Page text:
California Trail Interpretive Center
An immersive indoor/outdoor educational experience that connects visitors with the story of 300,000 pioneers.
2001 Honor Award for Planning and Urban Design, Colorado/ASLA
Bureau of Land Management
The California Trail Interpretive Center provides educational and cultural enrichment to the public. The Center’s design and programming responds to its unique location and environment in the steppe climate of Elko, Nevada. Surrounded by accessible hiking trails that navigate vast grasslands and rolling hills, visitors experience an immersive indoor/outdoor educational experience that presents the story of 300,000 pioneers who traveled the longest trek in United States history.
The building is integral to the landscape while the figural roofscape serves as a recognizable landmark. An east west curved wall, adopting the colors and texture of the hillside, forms the backdrop for a series of volumes housing specific interpretive exhibits. Articulated in light-colored metal panels and glazing systems, these volumes form a counterpoint to the more textured, sandstone-clad wall animated by the movement of the sun. Vaulted roofs over these areas offer volume while animating the building elevation, paying homage to the wagon covers critical during the pioneer travels along the trail.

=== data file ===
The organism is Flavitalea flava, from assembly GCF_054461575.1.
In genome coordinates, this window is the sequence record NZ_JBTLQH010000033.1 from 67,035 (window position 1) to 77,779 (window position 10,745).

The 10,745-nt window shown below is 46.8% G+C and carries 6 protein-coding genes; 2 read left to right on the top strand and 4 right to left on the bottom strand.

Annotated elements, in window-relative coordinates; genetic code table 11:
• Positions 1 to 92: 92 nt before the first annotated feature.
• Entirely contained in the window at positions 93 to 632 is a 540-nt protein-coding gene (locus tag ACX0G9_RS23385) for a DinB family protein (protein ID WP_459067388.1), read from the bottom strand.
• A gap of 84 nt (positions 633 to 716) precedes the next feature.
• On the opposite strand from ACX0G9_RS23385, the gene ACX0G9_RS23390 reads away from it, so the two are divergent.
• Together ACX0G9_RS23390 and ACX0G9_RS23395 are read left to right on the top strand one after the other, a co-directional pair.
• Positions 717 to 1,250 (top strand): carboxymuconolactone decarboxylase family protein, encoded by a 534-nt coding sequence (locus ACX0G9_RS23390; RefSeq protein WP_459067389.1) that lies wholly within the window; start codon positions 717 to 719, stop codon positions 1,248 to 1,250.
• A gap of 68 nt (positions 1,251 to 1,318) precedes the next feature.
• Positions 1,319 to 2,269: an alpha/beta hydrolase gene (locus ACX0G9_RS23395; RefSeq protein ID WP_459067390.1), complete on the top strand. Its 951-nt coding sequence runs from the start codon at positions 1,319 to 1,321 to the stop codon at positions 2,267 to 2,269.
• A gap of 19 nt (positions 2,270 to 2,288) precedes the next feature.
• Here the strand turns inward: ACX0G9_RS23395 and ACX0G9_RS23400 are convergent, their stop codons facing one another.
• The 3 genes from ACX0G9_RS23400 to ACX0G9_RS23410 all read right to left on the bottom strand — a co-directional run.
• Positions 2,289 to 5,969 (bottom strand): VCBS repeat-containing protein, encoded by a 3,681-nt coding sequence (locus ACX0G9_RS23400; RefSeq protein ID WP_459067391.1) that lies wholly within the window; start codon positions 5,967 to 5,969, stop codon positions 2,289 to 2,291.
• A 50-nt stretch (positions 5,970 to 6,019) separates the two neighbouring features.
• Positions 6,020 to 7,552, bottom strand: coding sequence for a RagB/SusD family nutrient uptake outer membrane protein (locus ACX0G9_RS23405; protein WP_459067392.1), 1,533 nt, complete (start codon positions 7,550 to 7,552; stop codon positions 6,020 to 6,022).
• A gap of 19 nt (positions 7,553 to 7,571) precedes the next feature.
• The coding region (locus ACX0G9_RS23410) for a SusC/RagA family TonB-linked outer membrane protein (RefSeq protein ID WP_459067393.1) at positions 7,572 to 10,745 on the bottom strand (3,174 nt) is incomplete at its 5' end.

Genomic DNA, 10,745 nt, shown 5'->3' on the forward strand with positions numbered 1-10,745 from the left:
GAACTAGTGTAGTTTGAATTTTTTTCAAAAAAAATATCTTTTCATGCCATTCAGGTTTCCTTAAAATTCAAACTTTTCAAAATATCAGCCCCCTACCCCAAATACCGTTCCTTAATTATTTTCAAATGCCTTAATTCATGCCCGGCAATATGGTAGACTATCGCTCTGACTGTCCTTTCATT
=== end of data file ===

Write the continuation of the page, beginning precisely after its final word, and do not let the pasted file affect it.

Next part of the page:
The building design intentionally avoids overt mimicking of Trail history. While the contents of the building speak primarily to the stories of yester years, the building adopts a contemporary posture on the site and strives to acknowledge our presence in the 21st century.
While the contents of the building speak primarily to the stories of yester years, the building adopts a contemporary posture on the site and strives to acknowledge our presence in the 21st century.